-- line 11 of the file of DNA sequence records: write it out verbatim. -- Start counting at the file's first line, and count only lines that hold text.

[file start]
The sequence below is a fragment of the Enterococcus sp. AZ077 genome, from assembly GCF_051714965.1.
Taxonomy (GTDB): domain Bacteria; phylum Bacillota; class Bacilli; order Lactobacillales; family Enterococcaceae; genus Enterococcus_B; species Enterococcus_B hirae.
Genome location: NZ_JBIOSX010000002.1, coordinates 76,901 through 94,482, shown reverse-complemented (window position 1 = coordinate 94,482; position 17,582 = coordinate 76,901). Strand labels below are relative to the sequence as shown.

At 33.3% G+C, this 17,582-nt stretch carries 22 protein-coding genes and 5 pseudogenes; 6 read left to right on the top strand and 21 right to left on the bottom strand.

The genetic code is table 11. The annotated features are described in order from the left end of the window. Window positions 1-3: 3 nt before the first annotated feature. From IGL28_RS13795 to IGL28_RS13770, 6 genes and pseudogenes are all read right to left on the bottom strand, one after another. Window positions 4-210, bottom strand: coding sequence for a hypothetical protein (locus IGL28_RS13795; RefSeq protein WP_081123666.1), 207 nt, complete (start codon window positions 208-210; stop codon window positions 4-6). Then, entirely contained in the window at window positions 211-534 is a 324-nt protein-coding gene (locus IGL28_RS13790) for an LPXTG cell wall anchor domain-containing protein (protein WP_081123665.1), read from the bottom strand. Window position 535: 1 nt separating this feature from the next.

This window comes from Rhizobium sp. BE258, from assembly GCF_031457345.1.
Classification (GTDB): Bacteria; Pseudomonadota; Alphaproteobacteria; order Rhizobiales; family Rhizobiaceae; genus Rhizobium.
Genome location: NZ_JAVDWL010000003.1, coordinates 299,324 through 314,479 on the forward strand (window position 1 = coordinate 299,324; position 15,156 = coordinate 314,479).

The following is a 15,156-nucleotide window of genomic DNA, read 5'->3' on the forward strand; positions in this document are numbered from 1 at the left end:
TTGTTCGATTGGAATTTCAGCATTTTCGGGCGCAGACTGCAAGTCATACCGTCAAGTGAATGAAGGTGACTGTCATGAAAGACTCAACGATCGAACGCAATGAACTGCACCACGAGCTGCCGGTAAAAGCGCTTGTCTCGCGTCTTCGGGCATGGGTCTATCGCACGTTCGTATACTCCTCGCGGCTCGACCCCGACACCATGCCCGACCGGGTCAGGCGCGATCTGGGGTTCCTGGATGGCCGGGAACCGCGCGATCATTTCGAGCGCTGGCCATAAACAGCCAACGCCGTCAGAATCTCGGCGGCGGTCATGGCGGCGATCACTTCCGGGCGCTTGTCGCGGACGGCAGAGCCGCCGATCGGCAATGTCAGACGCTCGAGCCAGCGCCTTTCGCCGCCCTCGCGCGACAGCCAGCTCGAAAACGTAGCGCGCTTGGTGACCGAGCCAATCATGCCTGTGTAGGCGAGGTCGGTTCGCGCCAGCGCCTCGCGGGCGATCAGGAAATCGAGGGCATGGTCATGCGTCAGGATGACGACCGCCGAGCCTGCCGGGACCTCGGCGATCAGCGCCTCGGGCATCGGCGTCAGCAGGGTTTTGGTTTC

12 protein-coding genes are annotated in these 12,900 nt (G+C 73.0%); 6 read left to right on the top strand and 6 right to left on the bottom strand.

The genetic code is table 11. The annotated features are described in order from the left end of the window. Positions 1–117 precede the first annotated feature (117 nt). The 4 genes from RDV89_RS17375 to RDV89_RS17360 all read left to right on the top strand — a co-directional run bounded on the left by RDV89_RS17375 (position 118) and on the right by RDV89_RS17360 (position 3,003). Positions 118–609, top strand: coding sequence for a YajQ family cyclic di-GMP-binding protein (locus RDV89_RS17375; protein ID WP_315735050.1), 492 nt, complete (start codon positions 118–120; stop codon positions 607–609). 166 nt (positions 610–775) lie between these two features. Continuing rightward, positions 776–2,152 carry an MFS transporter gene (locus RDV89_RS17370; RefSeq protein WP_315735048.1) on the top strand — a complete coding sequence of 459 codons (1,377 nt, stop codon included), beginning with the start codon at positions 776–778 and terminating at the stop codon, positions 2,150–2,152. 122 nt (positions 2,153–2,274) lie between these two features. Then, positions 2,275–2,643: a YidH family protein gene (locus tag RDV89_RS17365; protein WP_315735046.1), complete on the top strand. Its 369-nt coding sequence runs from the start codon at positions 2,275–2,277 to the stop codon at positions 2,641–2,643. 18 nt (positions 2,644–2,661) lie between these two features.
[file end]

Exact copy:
12 protein-coding genes are annotated in these 12,900 nt (G+C 73.0%); 6 read left to right on the top strand and 6 right to left on the bottom strand.